An upper story view of the plaza, the focal point of the mixed use concept for Essex Modern City.
With the exception of Pearl, developers looking to do downtown-centric urban infill projects have focused within the Central Business District or the neighborhoods to the south.
Most of these projects have followed the same formula, and that is to market their project as riverfront property or within walking distance to the San Antonio River. They either follow the Museum Reach stretch of the River Walk north of the central business district, or the Mission Reach stretch south of the CBD.
Other major Texas cities have more than one asset at their disposal. In addition to waterways such as the Colorado River in Austin or Turtle Creek in Dallas, developers can market high-density residential and mixed-use projects as “transit-oriented development” by utilizing real estate within walking distance of light-rail lines.
The only rail in San Antonio is freight, which is considered more of an impediment to urban infill. That’s what makes Essex Modern City such an anomaly. It is not along the river and it is literally on the other side of the tracks.
“We do have some challenges, such as the railroad tracks and a freeway close by. However, looking at the site from a geographic standpoint, it is within one mile of the River Walk, Hemisfair and walking distance to the booming Southtown,” the developers said in a March 2 announcement.
It should also be noted that the project’s “main street” will be Carolina Street. From there, the development is within two blocks of an Interstate 37 exit ramp. Parallel to Carolina, residents would have direct connectivity to Southtown, King William and the river via Florida Street.
The statement was circulated to reveal architectural illustrations produced by Creo, a San Antonio architectural firm.
“We are offering some unique residential options like walk-up row homes that you might find in New York City,” stated Anton Bayer, the partner of Jake Harris and half of the Harris Bay team.
Referring to early investors as “Insiders,” Harris Bay claims they have buyers that want to lock up units through presales. Insiders get early information on the project and invites to special events.
Varga said Insiders will get pre-market access to pricing before the prices are released. Cost for the total project is estimated at $150 million.
Essex Modern City has been described as a true mixed-use project, with Phase One featuring vertical farming, a central plaza, and 248 rental apartments. Residential units to be sold include 160 condominiums and 80 live/work modern row houses.
A 22,000-square-foot Mercado and 65,000 square feet of commercial store front account for the retail/restaurant component, and 80,000 square feet is being reserved for office space.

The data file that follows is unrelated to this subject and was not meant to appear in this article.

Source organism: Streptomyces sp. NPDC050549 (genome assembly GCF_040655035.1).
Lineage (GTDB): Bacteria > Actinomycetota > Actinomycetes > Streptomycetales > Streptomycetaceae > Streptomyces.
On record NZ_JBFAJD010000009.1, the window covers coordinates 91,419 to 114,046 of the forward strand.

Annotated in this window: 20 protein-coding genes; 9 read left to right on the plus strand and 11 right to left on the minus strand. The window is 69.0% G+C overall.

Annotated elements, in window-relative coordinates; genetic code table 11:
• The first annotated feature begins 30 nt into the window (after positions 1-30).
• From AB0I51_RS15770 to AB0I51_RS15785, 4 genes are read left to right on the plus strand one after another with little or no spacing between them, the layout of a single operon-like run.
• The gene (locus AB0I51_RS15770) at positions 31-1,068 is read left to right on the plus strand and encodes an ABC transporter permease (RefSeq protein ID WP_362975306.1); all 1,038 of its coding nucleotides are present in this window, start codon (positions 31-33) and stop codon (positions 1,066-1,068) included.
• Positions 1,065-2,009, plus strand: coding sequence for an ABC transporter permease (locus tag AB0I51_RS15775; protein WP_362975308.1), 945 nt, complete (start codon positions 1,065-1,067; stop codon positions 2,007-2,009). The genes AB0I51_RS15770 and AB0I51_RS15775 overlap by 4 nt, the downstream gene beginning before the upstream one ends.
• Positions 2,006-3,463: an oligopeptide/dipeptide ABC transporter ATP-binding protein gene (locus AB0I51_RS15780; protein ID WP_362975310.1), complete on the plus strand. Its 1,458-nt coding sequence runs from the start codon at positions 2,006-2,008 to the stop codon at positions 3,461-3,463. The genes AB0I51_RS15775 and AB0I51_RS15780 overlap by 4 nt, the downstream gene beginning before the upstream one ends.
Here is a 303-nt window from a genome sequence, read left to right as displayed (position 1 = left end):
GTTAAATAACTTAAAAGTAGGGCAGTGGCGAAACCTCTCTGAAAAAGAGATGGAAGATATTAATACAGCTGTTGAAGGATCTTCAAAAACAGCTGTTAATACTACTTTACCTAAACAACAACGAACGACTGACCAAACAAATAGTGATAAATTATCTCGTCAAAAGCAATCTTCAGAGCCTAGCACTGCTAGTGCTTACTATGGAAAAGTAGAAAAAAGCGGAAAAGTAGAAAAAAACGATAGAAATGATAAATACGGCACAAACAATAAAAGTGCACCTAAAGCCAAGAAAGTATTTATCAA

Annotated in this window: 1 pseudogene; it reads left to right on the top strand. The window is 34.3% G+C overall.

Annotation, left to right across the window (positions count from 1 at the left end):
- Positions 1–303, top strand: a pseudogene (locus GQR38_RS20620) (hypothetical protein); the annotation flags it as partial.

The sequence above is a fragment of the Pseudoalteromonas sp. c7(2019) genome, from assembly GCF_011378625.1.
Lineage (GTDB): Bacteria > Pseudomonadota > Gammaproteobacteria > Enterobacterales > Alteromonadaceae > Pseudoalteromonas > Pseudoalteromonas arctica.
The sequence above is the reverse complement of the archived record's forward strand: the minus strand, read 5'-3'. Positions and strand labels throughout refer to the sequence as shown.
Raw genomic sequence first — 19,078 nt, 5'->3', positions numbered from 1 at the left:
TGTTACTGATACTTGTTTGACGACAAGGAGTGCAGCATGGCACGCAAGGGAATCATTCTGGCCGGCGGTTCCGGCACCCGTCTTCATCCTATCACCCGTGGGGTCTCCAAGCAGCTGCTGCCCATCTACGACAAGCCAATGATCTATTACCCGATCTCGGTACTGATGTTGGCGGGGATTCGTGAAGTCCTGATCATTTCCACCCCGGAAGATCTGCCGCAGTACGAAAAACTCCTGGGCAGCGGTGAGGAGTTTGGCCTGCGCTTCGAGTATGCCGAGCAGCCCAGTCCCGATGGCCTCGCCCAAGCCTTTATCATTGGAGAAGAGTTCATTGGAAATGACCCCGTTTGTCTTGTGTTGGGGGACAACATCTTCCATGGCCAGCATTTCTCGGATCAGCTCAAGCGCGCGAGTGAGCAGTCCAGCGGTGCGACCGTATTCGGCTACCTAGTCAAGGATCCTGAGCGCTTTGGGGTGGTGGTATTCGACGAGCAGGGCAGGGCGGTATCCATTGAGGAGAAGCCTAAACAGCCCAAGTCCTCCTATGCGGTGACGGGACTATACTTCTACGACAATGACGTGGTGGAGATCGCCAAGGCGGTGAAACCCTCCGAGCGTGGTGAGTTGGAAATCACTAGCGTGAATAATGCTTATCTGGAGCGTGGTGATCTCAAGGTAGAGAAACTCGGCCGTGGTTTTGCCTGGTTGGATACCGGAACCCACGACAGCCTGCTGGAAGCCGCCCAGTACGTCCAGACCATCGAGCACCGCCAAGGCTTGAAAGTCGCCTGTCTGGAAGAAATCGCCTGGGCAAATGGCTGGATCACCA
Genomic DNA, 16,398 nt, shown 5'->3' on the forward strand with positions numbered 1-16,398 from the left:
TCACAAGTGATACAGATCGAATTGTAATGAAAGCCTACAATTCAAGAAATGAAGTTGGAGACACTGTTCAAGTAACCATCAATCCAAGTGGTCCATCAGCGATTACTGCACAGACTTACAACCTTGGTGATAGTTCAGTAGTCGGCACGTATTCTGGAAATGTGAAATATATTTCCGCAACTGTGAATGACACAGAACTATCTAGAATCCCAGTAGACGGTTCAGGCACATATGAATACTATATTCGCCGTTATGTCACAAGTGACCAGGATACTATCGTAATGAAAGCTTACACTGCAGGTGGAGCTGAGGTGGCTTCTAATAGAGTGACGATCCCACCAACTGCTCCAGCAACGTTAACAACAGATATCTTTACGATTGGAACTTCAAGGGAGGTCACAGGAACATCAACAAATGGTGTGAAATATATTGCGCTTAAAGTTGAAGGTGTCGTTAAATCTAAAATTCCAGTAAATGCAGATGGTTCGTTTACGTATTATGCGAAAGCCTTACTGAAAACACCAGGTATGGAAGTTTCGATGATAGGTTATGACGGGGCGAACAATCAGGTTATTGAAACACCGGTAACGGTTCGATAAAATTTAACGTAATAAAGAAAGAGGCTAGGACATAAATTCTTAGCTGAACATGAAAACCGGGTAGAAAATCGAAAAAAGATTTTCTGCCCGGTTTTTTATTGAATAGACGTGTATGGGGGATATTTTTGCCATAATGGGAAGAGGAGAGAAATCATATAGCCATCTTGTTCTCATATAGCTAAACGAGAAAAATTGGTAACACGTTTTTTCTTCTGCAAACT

Site work is scheduled to start in late 2017, and structures will rise upon their foundations in 2018.
Throughout the 20th century, the 8-acre site has served industrial uses. Varga obtained zoning changes and closed on eight lots in 2016. At the time, he said his hopes were to create something like a mini Pearl. However, the Pearl was endowed with many historic structures that were suitable for adaptive reuse.
Most of Varga’s site is vacant land used by various enterprises to park things-piles of pallets at Atlas Pallets, trailers at Unique Semi, and disabled cars at a corner auto mechanic shop. Most of the buildings that do exist, are not historically significant and can be demolished with minimal red tape.
However, the site remains undeniably industrial, with warehouses across Essex Street to the south and west, and a freight rail line just a stone’s throw to the west. The Denver Heights neighborhood to the north and east stands in jarring contrast to the Creo vision in the pretty pictures.
Denver Heights has been a working class inner city neighborhood since the early 20th century. Considering its isolation and the disparity of incomes that will result between Essex residents and the Denver Heights natives, Varga and his California partners realize the community will have to be innovative in ways that other urban infill developments did not require.
Continuing with their teaser campaign, Harris Bay and Varga Endeavors believe San Antonio does not need a new Pearl, it needs something new and different.
“With features like vertical farming, local craftsmen retailers, smart garage parking, self-driving vehicles, rock-climbing walls in the plaza and a higher level of connection to the community- Essex is that new project that can drive innovation in a city primed for cutting edge design.”
Quoted at a recent Bisnow panel, Harris said, “If Pearl is the Culinary Institute of America project, Essex will be the James Beard award winning taco trailer with a wicked cool startup app.”